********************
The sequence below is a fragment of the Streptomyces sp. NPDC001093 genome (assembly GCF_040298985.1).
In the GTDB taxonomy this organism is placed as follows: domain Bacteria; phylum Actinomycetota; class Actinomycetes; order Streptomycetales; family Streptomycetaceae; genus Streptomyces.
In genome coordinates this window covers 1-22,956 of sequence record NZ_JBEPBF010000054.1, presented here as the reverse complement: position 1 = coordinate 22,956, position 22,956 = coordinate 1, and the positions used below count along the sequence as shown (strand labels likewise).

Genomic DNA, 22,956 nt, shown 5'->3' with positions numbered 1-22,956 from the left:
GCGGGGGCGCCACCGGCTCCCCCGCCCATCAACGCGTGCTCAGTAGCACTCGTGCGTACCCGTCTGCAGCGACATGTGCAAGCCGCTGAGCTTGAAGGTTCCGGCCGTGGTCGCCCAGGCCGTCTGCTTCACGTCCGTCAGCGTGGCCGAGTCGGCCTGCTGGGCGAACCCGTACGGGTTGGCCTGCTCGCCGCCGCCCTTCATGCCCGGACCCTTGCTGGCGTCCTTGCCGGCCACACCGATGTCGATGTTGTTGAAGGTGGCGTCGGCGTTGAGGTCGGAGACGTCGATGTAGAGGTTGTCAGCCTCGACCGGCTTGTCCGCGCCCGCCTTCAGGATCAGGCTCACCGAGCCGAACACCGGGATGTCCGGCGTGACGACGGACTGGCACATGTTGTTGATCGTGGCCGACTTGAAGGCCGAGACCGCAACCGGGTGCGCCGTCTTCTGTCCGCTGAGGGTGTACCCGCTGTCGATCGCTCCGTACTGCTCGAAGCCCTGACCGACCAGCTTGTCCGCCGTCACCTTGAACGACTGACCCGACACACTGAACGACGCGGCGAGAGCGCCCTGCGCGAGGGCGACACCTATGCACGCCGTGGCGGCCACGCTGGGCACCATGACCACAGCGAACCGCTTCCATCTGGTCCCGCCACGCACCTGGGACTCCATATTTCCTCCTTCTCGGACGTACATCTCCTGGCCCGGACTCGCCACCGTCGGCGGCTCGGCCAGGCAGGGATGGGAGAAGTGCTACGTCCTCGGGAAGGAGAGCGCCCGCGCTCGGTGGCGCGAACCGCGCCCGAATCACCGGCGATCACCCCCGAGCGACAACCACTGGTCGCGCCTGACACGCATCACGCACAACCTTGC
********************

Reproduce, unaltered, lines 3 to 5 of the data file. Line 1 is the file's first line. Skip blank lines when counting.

In genome coordinates this window covers 1-22,956 of sequence record NZ_JBEPBF010000054.1, presented here as the reverse complement: position 1 = coordinate 22,956, position 22,956 = coordinate 1, and the positions used below count along the sequence as shown (strand labels likewise).

Genomic DNA, 22,956 nt, shown 5'->3' with positions numbered 1-22,956 from the left:
GCGGGGGCGCCACCGGCTCCCCCGCCCATCAACGCGTGCTCAGTAGCACTCGTGCGTACCCGTCTGCAGCGACATGTGCAAGCCGCTGAGCTTGAAGGTTCCGGCCGTGGTCGCCCAGGCCGTCTGCTTCACGTCCGTCAGCGTGGCCGAGTCGGCCTGCTGGGCGAACCCGTACGGGTTGGCCTGCTCGCCGCCGCCCTTCATGCCCGGACCCTTGCTGGCGTCCTTGCCGGCCACACCGATGTCGATGTTGTTGAAGGTGGCGTCGGCGTTGAGGTCGGAGACGTCGATGTAGAGGTTGTCAGCCTCGACCGGCTTGTCCGCGCCCGCCTTCAGGATCAGGCTCACCGAGCCGAACACCGGGATGTCCGGCGTGACGACGGACTGGCACATGTTGTTGATCGTGGCCGACTTGAAGGCCGAGACCGCAACCGGGTGCGCCGTCTTCTGTCCGCTGAGGGTGTACCCGCTGTCGATCGCTCCGTACTGCTCGAAGCCCTGACCGACCAGCTTGTCCGCCGTCACCTTGAACGACTGACCCGACACACTGAACGACGCGGCGAGAGCGCCCTGCGCGAGGGCGACACCTATGCACGCCGTGGCGGCCACGCTGGGCACCATGACCACAGCGAACCGCTTCCATCTGGTCCCGCCACGCACCTGGGACTCCATATTTCCTCCTTCTCGGACGTACATCTCCTGGCCCGGACTCGCCACCGTCGGCGGCTCGGCCAGGCAGGGATGGGAGAAGTGCTACGTCCTCGGGAAGGAGAGCGCCCGCGCTCGGTGGCGCGAACCGCGCCCGAATCACCGGCGATCACCCCCGAGCGACAACCACTGGTCGCGCCTGACACGCATCACGCACAACCTTGC